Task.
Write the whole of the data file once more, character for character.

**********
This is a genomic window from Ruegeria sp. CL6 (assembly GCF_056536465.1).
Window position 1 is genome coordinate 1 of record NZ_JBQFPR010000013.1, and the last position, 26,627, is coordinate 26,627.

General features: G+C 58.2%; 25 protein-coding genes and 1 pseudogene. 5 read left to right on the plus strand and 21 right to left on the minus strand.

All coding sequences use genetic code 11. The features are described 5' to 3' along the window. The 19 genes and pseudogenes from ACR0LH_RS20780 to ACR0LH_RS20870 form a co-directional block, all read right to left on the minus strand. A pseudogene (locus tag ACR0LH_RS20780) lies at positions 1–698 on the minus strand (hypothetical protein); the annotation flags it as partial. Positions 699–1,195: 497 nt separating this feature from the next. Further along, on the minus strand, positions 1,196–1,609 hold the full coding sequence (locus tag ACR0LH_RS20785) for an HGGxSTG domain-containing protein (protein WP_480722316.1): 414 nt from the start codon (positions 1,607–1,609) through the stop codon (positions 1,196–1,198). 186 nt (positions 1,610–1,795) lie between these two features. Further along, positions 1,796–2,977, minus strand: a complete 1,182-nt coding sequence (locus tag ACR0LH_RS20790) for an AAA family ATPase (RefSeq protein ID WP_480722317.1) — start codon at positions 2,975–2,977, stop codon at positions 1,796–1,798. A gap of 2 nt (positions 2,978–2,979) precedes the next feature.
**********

This is a genomic window from Ruegeria sp. CL6 (assembly GCF_056536465.1).
Window position 1 is genome coordinate 1 of record NZ_JBQFPR010000013.1, and the last position, 26,627, is coordinate 26,627.

General features: G+C 58.2%; 25 protein-coding genes and 1 pseudogene. 5 read left to right on the plus strand and 21 right to left on the minus strand.

All coding sequences use genetic code 11. The features are described 5' to 3' along the window. The 19 genes and pseudogenes from ACR0LH_RS20780 to ACR0LH_RS20870 form a co-directional block, all read right to left on the minus strand. A pseudogene (locus tag ACR0LH_RS20780) lies at positions 1–698 on the minus strand (hypothetical protein); the annotation flags it as partial. Positions 699–1,195: 497 nt separating this feature from the next. Further along, on the minus strand, positions 1,196–1,609 hold the full coding sequence (locus tag ACR0LH_RS20785) for an HGGxSTG domain-containing protein (protein WP_480722316.1): 414 nt from the start codon (positions 1,607–1,609) through the stop codon (positions 1,196–1,198). 186 nt (positions 1,610–1,795) lie between these two features. Further along, positions 1,796–2,977, minus strand: a complete 1,182-nt coding sequence (locus tag ACR0LH_RS20790) for an AAA family ATPase (RefSeq protein ID WP_480722317.1) — start codon at positions 2,975–2,977, stop codon at positions 1,796–1,798. A gap of 2 nt (positions 2,978–2,979) precedes the next feature.